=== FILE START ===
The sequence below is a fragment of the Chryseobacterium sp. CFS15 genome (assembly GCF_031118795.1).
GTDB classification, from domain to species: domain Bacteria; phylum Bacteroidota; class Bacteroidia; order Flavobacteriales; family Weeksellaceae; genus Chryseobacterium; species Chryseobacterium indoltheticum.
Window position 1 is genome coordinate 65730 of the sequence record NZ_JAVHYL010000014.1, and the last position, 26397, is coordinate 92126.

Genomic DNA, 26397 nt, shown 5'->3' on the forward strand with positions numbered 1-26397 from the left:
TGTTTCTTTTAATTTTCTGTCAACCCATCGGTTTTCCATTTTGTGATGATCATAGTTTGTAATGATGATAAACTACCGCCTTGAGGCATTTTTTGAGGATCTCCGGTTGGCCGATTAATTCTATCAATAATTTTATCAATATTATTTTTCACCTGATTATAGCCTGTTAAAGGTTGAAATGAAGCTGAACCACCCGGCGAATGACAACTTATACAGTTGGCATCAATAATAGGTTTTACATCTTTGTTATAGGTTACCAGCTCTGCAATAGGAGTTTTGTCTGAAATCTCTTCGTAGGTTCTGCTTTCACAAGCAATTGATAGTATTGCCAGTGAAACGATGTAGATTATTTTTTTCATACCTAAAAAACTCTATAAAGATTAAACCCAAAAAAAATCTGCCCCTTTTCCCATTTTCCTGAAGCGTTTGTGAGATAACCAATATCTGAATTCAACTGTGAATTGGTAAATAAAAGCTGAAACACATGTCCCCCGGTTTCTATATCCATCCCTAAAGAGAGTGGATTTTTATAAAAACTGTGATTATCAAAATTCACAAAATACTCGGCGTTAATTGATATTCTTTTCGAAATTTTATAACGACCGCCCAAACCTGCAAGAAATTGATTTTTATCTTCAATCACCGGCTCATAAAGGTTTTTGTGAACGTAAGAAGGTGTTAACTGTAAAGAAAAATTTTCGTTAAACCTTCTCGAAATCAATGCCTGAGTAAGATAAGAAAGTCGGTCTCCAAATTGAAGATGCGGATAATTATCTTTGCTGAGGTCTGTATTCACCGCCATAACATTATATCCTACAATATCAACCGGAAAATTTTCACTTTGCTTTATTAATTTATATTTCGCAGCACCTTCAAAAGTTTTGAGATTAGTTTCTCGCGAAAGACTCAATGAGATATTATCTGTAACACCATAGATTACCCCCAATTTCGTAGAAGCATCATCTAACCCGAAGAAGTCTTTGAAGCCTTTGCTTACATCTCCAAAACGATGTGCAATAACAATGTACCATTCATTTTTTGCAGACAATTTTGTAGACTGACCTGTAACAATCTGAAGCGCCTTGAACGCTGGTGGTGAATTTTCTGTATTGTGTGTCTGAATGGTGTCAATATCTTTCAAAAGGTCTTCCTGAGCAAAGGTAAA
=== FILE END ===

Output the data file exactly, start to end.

The sequence below is a fragment of the Chryseobacterium sp. CFS15 genome (assembly GCF_031118795.1).
GTDB classification, from domain to species: domain Bacteria; phylum Bacteroidota; class Bacteroidia; order Flavobacteriales; family Weeksellaceae; genus Chryseobacterium; species Chryseobacterium indoltheticum.
Window position 1 is genome coordinate 65730 of the sequence record NZ_JAVHYL010000014.1, and the last position, 26397, is coordinate 92126.

Genomic DNA, 26397 nt, shown 5'->3' on the forward strand with positions numbered 1-26397 from the left:
TGTTTCTTTTAATTTTCTGTCAACCCATCGGTTTTCCATTTTGTGATGATCATAGTTTGTAATGATGATAAACTACCGCCTTGAGGCATTTTTTGAGGATCTCCGGTTGGCCGATTAATTCTATCAATAATTTTATCAATATTATTTTTCACCTGATTATAGCCTGTTAAAGGTTGAAATGAAGCTGAACCACCCGGCGAATGACAACTTATACAGTTGGCATCAATAATAGGTTTTACATCTTTGTTATAGGTTACCAGCTCTGCAATAGGAGTTTTGTCTGAAATCTCTTCGTAGGTTCTGCTTTCACAAGCAATTGATAGTATTGCCAGTGAAACGATGTAGATTATTTTTTTCATACCTAAAAAACTCTATAAAGATTAAACCCAAAAAAAATCTGCCCCTTTTCCCATTTTCCTGAAGCGTTTGTGAGATAACCAATATCTGAATTCAACTGTGAATTGGTAAATAAAAGCTGAAACACATGTCCCCCGGTTTCTATATCCATCCCTAAAGAGAGTGGATTTTTATAAAAACTGTGATTATCAAAATTCACAAAATACTCGGCGTTAATTGATATTCTTTTCGAAATTTTATAACGACCGCCCAAACCTGCAAGAAATTGATTTTTATCTTCAATCACCGGCTCATAAAGGTTTTTGTGAACGTAAGAAGGTGTTAACTGTAAAGAAAAATTTTCGTTAAACCTTCTCGAAATCAATGCCTGAGTAAGATAAGAAAGTCGGTCTCCAAATTGAAGATGCGGATAATTATCTTTGCTGAGGTCTGTATTCACCGCCATAACATTATATCCTACAATATCAACCGGAAAATTTTCACTTTGCTTTATTAATTTATATTTCGCAGCACCTTCAAAAGTTTTGAGATTAGTTTCTCGCGAAAGACTCAATGAGATATTATCTGTAACACCATAGATTACCCCCAATTTCGTAGAAGCATCATCTAACCCGAAGAAGTCTTTGAAGCCTTTGCTTACATCTCCAAAACGATGTGCAATAACAATGTACCATTCATTTTTTGCAGACAATTTTGTAGACTGACCTGTAACAATCTGAAGCGCCTTGAACGCTGGTGGTGAATTTTCTGTATTGTGTGTCTGAATGGTGTCAATATCTTTCAAAAGGTCTTCCTGAGCAAAGGTAAA